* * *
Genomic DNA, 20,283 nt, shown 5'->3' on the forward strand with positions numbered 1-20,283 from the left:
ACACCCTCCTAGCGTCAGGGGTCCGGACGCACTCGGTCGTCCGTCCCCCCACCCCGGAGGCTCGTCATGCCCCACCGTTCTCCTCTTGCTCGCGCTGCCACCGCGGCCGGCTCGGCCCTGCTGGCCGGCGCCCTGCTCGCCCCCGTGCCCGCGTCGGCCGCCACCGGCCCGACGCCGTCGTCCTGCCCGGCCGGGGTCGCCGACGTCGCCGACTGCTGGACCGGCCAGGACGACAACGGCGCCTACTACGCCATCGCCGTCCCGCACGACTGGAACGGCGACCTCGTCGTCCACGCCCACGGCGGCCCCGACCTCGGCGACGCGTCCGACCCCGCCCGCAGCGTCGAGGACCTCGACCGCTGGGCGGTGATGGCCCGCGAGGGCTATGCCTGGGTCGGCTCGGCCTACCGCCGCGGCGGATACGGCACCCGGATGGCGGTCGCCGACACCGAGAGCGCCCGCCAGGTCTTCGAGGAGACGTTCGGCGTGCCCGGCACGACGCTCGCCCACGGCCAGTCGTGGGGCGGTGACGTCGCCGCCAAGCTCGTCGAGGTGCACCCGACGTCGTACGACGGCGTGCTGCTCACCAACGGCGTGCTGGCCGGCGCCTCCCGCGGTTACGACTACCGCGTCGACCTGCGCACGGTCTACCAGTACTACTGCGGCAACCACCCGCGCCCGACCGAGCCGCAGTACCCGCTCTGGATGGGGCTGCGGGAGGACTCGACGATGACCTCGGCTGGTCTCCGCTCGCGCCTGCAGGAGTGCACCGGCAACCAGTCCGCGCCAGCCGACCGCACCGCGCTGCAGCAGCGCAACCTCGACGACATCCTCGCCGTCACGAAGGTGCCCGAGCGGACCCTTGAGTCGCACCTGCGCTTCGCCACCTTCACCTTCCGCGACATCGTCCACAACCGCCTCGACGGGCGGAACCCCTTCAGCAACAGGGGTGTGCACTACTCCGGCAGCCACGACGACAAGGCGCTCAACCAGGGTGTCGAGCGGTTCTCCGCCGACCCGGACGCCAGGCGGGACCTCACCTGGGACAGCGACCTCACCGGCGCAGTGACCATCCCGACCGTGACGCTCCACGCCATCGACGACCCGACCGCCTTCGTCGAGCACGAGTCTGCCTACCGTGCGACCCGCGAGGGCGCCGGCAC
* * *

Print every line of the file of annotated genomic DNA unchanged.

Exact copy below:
Genomic DNA, 20,283 nt, shown 5'->3' on the forward strand with positions numbered 1-20,283 from the left:
ACACCCTCCTAGCGTCAGGGGTCCGGACGCACTCGGTCGTCCGTCCCCCCACCCCGGAGGCTCGTCATGCCCCACCGTTCTCCTCTTGCTCGCGCTGCCACCGCGGCCGGCTCGGCCCTGCTGGCCGGCGCCCTGCTCGCCCCCGTGCCCGCGTCGGCCGCCACCGGCCCGACGCCGTCGTCCTGCCCGGCCGGGGTCGCCGACGTCGCCGACTGCTGGACCGGCCAGGACGACAACGGCGCCTACTACGCCATCGCCGTCCCGCACGACTGGAACGGCGACCTCGTCGTCCACGCCCACGGCGGCCCCGACCTCGGCGACGCGTCCGACCCCGCCCGCAGCGTCGAGGACCTCGACCGCTGGGCGGTGATGGCCCGCGAGGGCTATGCCTGGGTCGGCTCGGCCTACCGCCGCGGCGGATACGGCACCCGGATGGCGGTCGCCGACACCGAGAGCGCCCGCCAGGTCTTCGAGGAGACGTTCGGCGTGCCCGGCACGACGCTCGCCCACGGCCAGTCGTGGGGCGGTGACGTCGCCGCCAAGCTCGTCGAGGTGCACCCGACGTCGTACGACGGCGTGCTGCTCACCAACGGCGTGCTGGCCGGCGCCTCCCGCGGTTACGACTACCGCGTCGACCTGCGCACGGTCTACCAGTACTACTGCGGCAACCACCCGCGCCCGACCGAGCCGCAGTACCCGCTCTGGATGGGGCTGCGGGAGGACTCGACGATGACCTCGGCTGGTCTCCGCTCGCGCCTGCAGGAGTGCACCGGCAACCAGTCCGCGCCAGCCGACCGCACCGCGCTGCAGCAGCGCAACCTCGACGACATCCTCGCCGTCACGAAGGTGCCCGAGCGGACCCTTGAGTCGCACCTGCGCTTCGCCACCTTCACCTTCCGCGACATCGTCCACAACCGCCTCGACGGGCGGAACCCCTTCAGCAACAGGGGTGTGCACTACTCCGGCAGCCACGACGACAAGGCGCTCAACCAGGGTGTCGAGCGGTTCTCCGCCGACCCGGACGCCAGGCGGGACCTCACCTGGGACAGCGACCTCACCGGCGCAGTGACCATCCCGACCGTGACGCTCCACGCCATCGACGACCCGACCGCCTTCGTCGAGCACGAGTCTGCCTACCGTGCGACCCGCGAGGGCGCCGGCAC